To travel is to change perspective. It is to see/hear/feel the same thing from another place and with other senses, or with the same ones, well-baited and well-incited. To travel is to cease to be yourself in order to see/hear/feel other things without moving from the place of origin. To add to the tendency. To oppose the tendency. It is to arrive by choice of journey, to remember and to forget freely. To travel is to set off for exile, leaving land and skin, and never forgetting them; it is to be “those who play, those who listen.”23 

May we all make/take the instruments, empty the innards into them, be still at the beck and call of all that sounds, watch the passage of the banished, bear the inheritance, scatter it, reap the fruits, embed its seed, plow furrow, rain oneself, and wait, wait, wait for the susurrus of the snails, the roar of the sprigs, the rumor of the entrails, the prayer of the minerals, and the song of dawn when it is still dusk. 

La Paz, January 24, 2022

1“It is necessary to remember”, in Aymara. “Amtaña. v. tr. to remember. To bring something to memory. To determine. || 2. To commemorate. To remember an event. To celebrate, exalt, praise.” (Aymara-Spanish dictionary; Teófilo Layme, Virginia Lucero, Mabel Arteaga. UMSA / Plural Editores)

2“Dilo,” alludes to a typical expression (shout) of Dámaso Pérez Prado, a popular Cuban composer and arranger.

3“Our great loss has been those millions of years without historical record: a vast space of time that probes toward infinity. This is the space that art approaches and is where it is born.” (Nicomedes Suarez, “Manifiesto amnesis”, Editorial La Hoguera, 2010).

4“Sikuri. n. (...) Set of ‘siku’ players.” (Op. Cit.)

5“Siku. s. Zampoña (Panpipes). Musical wind instrument made of several reeds. (...)” (Op. Cit.) Altiplanic Pan flute.

6“Ajayu. s. Spirit. In-material substance of a person. Soul. (...)” (Op. Cit.).

7Sirinu, the giver of music.” They are dangerous beings that can drive whoever listens to their beautiful music mad (...) (Usandizaga, H., “El mundo oscuro y la música en los mitos andinos,” 2011, Bulletin of Hispanic Studies) The wayñuaspuri call on the waterfalls and springs to receive the tune of the Sirinu.

8“Manqha pacha. s. Abyss. Time and space of the depths below the earth, imposing and dangerous (...)” (Op. Cit.).

9“Luriri. s. Author. One who has made or created something.” (Op. Cit.) Sikuluriri, one who makes sikus.

10“Wayñu. s. Joyful music and singing (...)”. “Apsuri. adj. & n. Sacador. One who takes something out.” (Op. Cit.) Wayñuapsuri, “composer” in Aymara; literally, the one who takes out wayñu.

11“Akapacha. s. Actuality. Current time.” (Op. Cit.) 

12“Ch’alla. s. (...) | 2. Libation. Action of pouring a drink or liquor to mother Earth asking for help and protection.” (Op. Cit.)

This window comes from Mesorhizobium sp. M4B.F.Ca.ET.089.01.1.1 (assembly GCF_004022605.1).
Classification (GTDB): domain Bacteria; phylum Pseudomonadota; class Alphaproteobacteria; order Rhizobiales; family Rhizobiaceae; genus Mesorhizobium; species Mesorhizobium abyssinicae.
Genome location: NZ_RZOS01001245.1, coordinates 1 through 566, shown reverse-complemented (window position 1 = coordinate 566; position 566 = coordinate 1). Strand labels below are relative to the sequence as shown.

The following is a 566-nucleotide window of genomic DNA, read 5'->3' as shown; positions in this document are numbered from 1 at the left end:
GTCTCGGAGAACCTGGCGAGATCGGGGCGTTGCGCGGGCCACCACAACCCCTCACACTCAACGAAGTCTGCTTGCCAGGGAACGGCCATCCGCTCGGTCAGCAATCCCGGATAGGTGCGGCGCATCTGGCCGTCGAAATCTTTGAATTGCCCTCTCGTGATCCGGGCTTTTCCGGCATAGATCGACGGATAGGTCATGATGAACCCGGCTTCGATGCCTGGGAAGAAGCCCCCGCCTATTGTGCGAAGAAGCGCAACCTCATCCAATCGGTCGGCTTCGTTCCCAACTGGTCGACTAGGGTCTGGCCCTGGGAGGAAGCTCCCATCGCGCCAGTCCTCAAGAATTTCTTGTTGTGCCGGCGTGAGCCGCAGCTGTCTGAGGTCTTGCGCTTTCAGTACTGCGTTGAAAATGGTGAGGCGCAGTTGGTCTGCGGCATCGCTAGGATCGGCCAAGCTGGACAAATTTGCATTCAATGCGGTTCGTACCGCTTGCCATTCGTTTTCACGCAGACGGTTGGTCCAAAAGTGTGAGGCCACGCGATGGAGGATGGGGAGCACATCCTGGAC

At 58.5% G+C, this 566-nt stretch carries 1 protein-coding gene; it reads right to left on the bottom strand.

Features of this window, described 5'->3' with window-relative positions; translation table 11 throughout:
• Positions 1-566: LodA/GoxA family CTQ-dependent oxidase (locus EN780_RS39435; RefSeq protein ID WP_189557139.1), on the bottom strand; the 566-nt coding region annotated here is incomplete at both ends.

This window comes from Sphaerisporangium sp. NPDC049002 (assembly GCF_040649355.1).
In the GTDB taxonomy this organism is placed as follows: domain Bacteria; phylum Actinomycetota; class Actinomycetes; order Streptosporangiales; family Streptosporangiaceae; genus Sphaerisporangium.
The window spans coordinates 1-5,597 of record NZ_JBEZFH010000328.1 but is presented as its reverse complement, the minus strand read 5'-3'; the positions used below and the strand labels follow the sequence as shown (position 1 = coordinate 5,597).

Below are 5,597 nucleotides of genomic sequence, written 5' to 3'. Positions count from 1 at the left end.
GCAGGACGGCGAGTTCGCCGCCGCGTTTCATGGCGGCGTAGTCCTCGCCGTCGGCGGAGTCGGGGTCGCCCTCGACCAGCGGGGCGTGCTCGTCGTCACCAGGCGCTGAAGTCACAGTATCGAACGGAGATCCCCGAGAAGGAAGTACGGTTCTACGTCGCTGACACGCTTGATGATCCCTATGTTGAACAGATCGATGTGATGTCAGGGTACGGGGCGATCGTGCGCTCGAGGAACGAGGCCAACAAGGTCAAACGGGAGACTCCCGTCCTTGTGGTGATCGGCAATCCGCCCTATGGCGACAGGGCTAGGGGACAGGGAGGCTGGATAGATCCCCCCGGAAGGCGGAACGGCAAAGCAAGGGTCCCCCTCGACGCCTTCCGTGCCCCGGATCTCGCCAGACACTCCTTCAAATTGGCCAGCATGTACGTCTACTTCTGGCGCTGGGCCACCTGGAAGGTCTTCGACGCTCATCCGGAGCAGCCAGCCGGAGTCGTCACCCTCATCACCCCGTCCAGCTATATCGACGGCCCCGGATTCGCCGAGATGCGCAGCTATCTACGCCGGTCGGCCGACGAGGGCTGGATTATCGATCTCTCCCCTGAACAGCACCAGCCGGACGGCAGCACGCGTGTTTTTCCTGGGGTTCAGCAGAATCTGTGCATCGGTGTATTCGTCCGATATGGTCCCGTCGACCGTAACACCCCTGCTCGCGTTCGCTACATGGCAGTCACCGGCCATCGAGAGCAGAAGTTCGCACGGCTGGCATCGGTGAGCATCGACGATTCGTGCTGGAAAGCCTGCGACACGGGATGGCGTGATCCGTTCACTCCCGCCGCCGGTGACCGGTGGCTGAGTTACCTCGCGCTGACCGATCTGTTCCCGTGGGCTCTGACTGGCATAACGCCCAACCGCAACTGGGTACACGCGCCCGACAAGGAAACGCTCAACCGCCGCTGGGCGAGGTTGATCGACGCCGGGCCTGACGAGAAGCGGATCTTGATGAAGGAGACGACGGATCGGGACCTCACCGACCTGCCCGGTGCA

13“Because we cannot remember, we create. Our fictions may be the product of the gaps in our memory.” (Nicomedes Suárez, Op. Cit.)

14“Libres en el sonido” (1997); composition by Graciela Paraskevaídis for cello, clarinet, flute, and violin.

15“Apthapi. s. Compilation. (...) 2. Food collected for Community lunch.” (Op. Cit.)

16OEIN (Experimental Orchestra of Native Instruments) was co-founded by Cergio Prudencio in 1980, who was its director until 2016. 

17“Taki Onqoy, [singing disease], was a religious movement (...) in the Peruvian Andes circa 1564. More than a disease, it was a movement of anti-colonial resistance, whose main characteristic was the abandonment of everything that had been brought by the conqueror.” (“Taqui Onkoy. Indigenous resistance in the Central Andes (1565)”; The Thousand-Headed Hydra). “The Taki Unquy was based on the belief that the huacas, abandoned by the expansion of Christianity, could take possession of the indigenous people through the initiatory ecstasy generated by dance and ritual fasting. A ceremony such as this defeated the European god and annulled baptism for them. Thus, the aim of this movement was to defeat the Catholic God, retrieve the baptized indigenous peoples and expel the Spaniards.” (Wikipedia)

18“The vocable huaca, waca or guaca (...) designated all fundamental Inca sacralities: shrines, idols, temples, tombs, mummies, sacred places, animals, those stars from which the aillus, or clans, believed they were descended, the very ancestors, including the main deities, the Sun and the moon (...)” (Wikipedia)

19José Lezama Lima, “Esferaimagen.” Editorial Tusquets, 1969. Translation: www.ingentaconnect.com/content/routledg/rrev/2013/00000046/00000001/art00026

20“Tarqa. n. Musical wind instrument made of wood in one piece.” (Op. Cit.) Vertical flute with wind pipe and six finger holes, always played in troupe or ensemble made up of different sizes, in constant interaction. 

21Kurawara de Carangas; population of the department of Oruro, Bolivia, capital of the Sajama province, located almost 4000 meters above sea level.

22Pacha Kuti, time of change. “The kuti consists of the cyclical alternation of opposites, which exchange their respective spatial and hierarchical positions in turns (...)” (Fernando Montes, “La máscara de piedra,” Editorial Armonía, 1999).

23Poem by Jaime Sáenz. (“los que tocan, los que escuchan”). ECO Magazine 269, Bogotá, 1983